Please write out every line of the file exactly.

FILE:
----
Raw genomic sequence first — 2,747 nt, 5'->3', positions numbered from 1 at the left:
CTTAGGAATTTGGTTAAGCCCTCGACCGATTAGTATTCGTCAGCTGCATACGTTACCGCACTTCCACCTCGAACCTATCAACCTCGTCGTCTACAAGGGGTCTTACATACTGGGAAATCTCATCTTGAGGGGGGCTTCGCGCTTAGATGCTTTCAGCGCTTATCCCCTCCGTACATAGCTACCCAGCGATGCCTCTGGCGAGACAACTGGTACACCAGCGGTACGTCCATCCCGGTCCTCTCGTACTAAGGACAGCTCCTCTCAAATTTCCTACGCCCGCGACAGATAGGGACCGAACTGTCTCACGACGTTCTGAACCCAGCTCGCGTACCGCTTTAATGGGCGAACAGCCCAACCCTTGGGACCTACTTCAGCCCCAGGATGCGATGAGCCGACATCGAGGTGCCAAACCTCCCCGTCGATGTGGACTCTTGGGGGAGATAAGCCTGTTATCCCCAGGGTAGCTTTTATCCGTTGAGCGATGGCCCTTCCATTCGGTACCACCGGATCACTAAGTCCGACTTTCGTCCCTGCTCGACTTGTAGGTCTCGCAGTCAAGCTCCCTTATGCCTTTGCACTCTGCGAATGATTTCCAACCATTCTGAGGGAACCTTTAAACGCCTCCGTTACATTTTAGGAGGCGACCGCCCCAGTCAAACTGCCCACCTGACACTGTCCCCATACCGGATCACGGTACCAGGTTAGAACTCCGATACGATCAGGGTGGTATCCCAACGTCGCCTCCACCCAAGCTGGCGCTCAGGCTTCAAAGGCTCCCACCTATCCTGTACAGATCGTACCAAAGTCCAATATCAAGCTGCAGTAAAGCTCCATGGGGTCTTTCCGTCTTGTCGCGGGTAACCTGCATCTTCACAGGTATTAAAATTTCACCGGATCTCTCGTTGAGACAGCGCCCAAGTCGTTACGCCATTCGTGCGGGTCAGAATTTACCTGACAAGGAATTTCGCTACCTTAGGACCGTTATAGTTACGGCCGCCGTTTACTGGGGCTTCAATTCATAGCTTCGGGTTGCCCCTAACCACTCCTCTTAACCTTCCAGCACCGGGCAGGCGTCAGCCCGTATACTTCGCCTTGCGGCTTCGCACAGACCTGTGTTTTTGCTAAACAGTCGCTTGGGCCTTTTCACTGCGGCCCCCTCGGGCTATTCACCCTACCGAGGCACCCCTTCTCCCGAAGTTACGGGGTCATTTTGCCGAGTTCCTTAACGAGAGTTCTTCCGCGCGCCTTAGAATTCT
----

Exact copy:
Raw genomic sequence first — 2,747 nt, 5'->3', positions numbered from 1 at the left:
CTTAGGAATTTGGTTAAGCCCTCGACCGATTAGTATTCGTCAGCTGCATACGTTACCGCACTTCCACCTCGAACCTATCAACCTCGTCGTCTACAAGGGGTCTTACATACTGGGAAATCTCATCTTGAGGGGGGCTTCGCGCTTAGATGCTTTCAGCGCTTATCCCCTCCGTACATAGCTACCCAGCGATGCCTCTGGCGAGACAACTGGTACACCAGCGGTACGTCCATCCCGGTCCTCTCGTACTAAGGACAGCTCCTCTCAAATTTCCTACGCCCGCGACAGATAGGGACCGAACTGTCTCACGACGTTCTGAACCCAGCTCGCGTACCGCTTTAATGGGCGAACAGCCCAACCCTTGGGACCTACTTCAGCCCCAGGATGCGATGAGCCGACATCGAGGTGCCAAACCTCCCCGTCGATGTGGACTCTTGGGGGAGATAAGCCTGTTATCCCCAGGGTAGCTTTTATCCGTTGAGCGATGGCCCTTCCATTCGGTACCACCGGATCACTAAGTCCGACTTTCGTCCCTGCTCGACTTGTAGGTCTCGCAGTCAAGCTCCCTTATGCCTTTGCACTCTGCGAATGATTTCCAACCATTCTGAGGGAACCTTTAAACGCCTCCGTTACATTTTAGGAGGCGACCGCCCCAGTCAAACTGCCCACCTGACACTGTCCCCATACCGGATCACGGTACCAGGTTAGAACTCCGATACGATCAGGGTGGTATCCCAACGTCGCCTCCACCCAAGCTGGCGCTCAGGCTTCAAAGGCTCCCACCTATCCTGTACAGATCGTACCAAAGTCCAATATCAAGCTGCAGTAAAGCTCCATGGGGTCTTTCCGTCTTGTCGCGGGTAACCTGCATCTTCACAGGTATTAAAATTTCACCGGATCTCTCGTTGAGACAGCGCCCAAGTCGTTACGCCATTCGTGCGGGTCAGAATTTACCTGACAAGGAATTTCGCTACCTTAGGACCGTTATAGTTACGGCCGCCGTTTACTGGGGCTTCAATTCATAGCTTCGGGTTGCCCCTAACCACTCCTCTTAACCTTCCAGCACCGGGCAGGCGTCAGCCCGTATACTTCGCCTTGCGGCTTCGCACAGACCTGTGTTTTTGCTAAACAGTCGCTTGGGCCTTTTCACTGCGGCCCCCTCGGGCTATTCACCCTACCGAGGCACCCCTTCTCCCGAAGTTACGGGGTCATTTTGCCGAGTTCCTTAACGAGAGTTCTTCCGCGCGCCTTAGAATTCT